The Nizkor Project: Remembering the Holocaust (Shoah)

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                                                  [Page 260]


MONDAY, 5th AUGUST, 1946

THE PRESIDENT: Yes, Dr. Pelckmann.



BY DR. PELCKMANN (counsel for the SS):

Q. Witness, on Saturday you said that the witness Rascher,
the accused witness Rascher, had finally been in a
concentration camp. Did you approve of this settlement of
the affair?

A. No. I was of the opinion that these criminal deeds should
be punished by a court trial.

Q. If you did not approve of this settlement without a
formal trial, what were you able to do against it?

A. I repeat that I never ceased applying to Himmler's office
and I made inquiries of the Supreme SS and Police Court. I
may point out that the binding regulations of the
Kriegsstrafverfahrungs Ordnung - the War Penal Code -
provided that Himmler alone was competent. All I could have
done was to make a complaint about Himmler to Hitler, but in
view of the existing situation, this was a practical
impossibility. Neither an oral nor a written complaint or
report from me would ever have reached Hitler.

I may explain that, despite my high position in the State
and the Party and the nine years of my official activity in
Munich, only on one occasion, for about ten minutes, was I
admitted to see Hitler because he wanted a report from me on
the cordoning-off measures on the occasion of a big
demonstration. That is the only time.

The only other thing I could have done was to resign.
Because of the existing regulations, this would doubtlessly
not have been accepted.

A last way out was either to commit dishonourable suicide or
to refuse obedience as a soldier, for I was a General of the
Waffen SS and was bound by my oath of allegiance to the
flag. Then I would have been court-martialed and sent to a
concentration camp even at that time.

Q. You just said that you were a General of the Waffen SS.
So far you have told the Tribunal only that you were a
member of the General SS. When and for what reason did you
become a General of the Waffen SS, although up to then you
had had nothing whatever to do with that body.

A. In the autumn of 1944 Himmler became Commander-in-Chief
of the Reserve Army. When he took over this office, the
Prisoner-of-War Department also came under his jurisdiction.
In the autumn of 1944 Himmler transferred to the Senior SS
and Police Chiefs the responsibility for safeguarding
prisoner-of-war camps against mass escapes and attempts from
the outside to liberate prisoners. For this purpose, the
Senior SS and Police Chiefs were made Senior Commanders of
Prisoners of War. According to international regulations
regarding prisoners of war, police could not be used to
guard them. The Senior SS and Police Chiefs were taken over
into the Waffen SS and appointed Generals of that

                                                  [Page 261]

THE PRESIDENT: If you could go a little bit faster, if you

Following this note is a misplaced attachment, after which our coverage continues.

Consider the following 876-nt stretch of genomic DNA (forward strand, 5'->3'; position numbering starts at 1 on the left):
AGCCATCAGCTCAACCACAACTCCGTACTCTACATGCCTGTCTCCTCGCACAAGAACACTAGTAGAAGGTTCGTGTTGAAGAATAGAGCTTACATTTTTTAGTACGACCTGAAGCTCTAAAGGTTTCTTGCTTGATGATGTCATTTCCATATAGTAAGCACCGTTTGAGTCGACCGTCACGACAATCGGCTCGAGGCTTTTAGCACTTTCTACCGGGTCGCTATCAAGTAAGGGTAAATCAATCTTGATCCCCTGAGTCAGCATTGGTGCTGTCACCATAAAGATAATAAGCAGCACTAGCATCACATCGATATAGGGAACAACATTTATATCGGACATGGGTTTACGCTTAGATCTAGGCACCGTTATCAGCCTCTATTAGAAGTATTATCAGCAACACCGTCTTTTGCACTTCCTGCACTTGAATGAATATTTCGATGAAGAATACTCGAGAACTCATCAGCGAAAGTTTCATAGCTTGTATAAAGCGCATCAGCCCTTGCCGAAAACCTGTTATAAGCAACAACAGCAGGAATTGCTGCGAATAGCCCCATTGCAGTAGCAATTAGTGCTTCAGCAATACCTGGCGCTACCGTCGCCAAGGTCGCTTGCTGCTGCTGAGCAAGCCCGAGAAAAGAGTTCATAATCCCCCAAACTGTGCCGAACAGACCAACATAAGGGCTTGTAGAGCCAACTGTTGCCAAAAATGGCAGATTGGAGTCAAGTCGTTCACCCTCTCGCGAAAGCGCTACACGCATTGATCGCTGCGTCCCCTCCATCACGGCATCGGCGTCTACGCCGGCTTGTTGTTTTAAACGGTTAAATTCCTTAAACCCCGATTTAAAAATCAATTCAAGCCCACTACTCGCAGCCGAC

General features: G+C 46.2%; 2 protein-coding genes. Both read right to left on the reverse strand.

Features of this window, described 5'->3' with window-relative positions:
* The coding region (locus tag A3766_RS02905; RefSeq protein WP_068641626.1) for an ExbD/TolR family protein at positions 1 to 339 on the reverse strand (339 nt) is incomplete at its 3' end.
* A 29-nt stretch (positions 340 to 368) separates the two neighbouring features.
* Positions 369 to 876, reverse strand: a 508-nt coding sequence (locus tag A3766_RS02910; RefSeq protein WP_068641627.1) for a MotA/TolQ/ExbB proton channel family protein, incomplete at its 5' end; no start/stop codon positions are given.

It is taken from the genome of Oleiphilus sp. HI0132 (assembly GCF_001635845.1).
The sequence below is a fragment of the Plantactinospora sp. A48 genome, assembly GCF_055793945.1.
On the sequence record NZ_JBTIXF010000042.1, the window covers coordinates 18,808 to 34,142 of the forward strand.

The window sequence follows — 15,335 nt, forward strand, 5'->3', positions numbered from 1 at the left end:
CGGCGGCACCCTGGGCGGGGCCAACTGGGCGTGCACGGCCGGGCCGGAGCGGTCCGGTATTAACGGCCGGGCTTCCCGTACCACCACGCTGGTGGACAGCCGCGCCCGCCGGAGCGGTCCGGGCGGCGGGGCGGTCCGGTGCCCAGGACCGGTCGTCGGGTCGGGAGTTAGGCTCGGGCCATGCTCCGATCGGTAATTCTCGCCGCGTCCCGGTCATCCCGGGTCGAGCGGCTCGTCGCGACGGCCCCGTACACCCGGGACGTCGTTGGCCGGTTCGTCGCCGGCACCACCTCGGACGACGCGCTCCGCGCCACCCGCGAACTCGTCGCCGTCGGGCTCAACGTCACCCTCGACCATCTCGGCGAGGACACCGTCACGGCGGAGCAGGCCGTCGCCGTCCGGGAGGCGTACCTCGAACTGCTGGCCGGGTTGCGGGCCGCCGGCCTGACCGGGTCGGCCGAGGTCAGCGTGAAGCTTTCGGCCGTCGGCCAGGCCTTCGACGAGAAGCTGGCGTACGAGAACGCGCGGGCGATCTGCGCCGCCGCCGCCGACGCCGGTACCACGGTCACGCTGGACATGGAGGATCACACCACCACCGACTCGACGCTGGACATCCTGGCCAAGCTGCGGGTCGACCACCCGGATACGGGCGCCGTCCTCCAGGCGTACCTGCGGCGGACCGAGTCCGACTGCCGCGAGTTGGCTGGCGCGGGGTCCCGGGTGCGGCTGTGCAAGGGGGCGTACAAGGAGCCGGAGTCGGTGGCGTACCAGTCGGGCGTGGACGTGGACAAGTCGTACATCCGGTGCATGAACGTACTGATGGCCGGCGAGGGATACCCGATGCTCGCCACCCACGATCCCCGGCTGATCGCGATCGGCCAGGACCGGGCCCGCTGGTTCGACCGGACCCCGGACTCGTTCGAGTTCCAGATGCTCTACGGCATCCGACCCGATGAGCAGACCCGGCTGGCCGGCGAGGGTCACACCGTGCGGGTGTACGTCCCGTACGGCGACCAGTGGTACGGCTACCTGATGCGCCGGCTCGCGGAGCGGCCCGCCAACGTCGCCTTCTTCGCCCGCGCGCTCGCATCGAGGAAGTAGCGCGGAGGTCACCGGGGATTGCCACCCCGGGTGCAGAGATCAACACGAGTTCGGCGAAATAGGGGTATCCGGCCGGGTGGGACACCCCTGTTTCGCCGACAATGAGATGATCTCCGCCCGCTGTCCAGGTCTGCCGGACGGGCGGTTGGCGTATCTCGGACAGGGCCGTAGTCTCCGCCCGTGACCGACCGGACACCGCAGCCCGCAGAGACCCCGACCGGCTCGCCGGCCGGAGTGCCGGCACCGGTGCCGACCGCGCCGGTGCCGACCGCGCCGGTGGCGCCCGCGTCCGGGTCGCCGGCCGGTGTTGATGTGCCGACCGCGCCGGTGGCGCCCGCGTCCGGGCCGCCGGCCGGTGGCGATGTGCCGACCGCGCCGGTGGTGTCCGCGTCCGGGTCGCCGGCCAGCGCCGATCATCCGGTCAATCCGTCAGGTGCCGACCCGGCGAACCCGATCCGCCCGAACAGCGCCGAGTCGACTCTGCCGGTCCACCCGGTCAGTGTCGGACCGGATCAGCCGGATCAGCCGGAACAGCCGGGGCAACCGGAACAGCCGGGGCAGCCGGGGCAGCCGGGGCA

could speak a little bit faster, I think it would be
convenient to the Tribunal.


Q. The prosecution construes the fact that Himmler, in
September of 1944, as Commander-in-Chief of the Reserve
Army, became chief of the Prisoner-of-War Department, to
mean that the SS was now in charge of prisoners of war; is
that true?

A. That is not true. Apart from the Senior Commander of
Prisoners of War, no other member of the SS had anything to
do with prisoners of war.

Q. The prosecution further asserts that through the transfer
of these prisoner-of-war tasks to Himmler or to the Senior
Commander of Prisoners of War in the autumn of 1944, the
inhuman treatment and destruction of allied prisoners of war
was systematically promoted by the SS. Is that true?

A. No, because the camp commandants of the Wehrmacht
continued to be responsible for the running and
administration of the camps from the inside. The task
assigned to us was security, which began only outside the
camp. Moreover, during the visits which I paid to the
individual camps during the six months of my competency, I
always asked the prisoners-of-war spokesmen themselves
whether they had any complaints. Not a single complaint of
this kind was made to me by these men.

Q. As Senior Commander of Prisoners of War from the autumn
of 1944 on, did you have anything to do with the employment
of prisoner-of-war labour?

A. No. The employment of Prisoner of War labour was
regulated by a Wehrmacht Staff for the Employment of Labour
in co-operation with the provincial labour offices or with
those parties needing labour. The Senior Commander of
Prisoners of War did not deal with this.

Q. From the autumn of 1944 on, was there any change in your
jurisdiction over concentration camps, or your lack of
jurisdiction over them, as you described it on Saturday?

A. In the autumn of 1944, as in the case of prisoner-of-war
camps, the Senior SS and Police Chief was made responsible
for safeguarding concentration camps from the outside, for
the reasons just mentioned, with a view to maintaining the
security of the State.

Q. Did the RSHA remain responsible for the delivery of
prisoners to the camps and did Amtsgruppe D of the Economic
and Administrative Main Office remain responsible for the
administration of camps?

A. Yes, Amt VI of the RSHA for internment and release, and
for the internal administration of the camp and the
inspection of concentration camps, Amtsgruppe D of the
Economic and Administrative Main Office.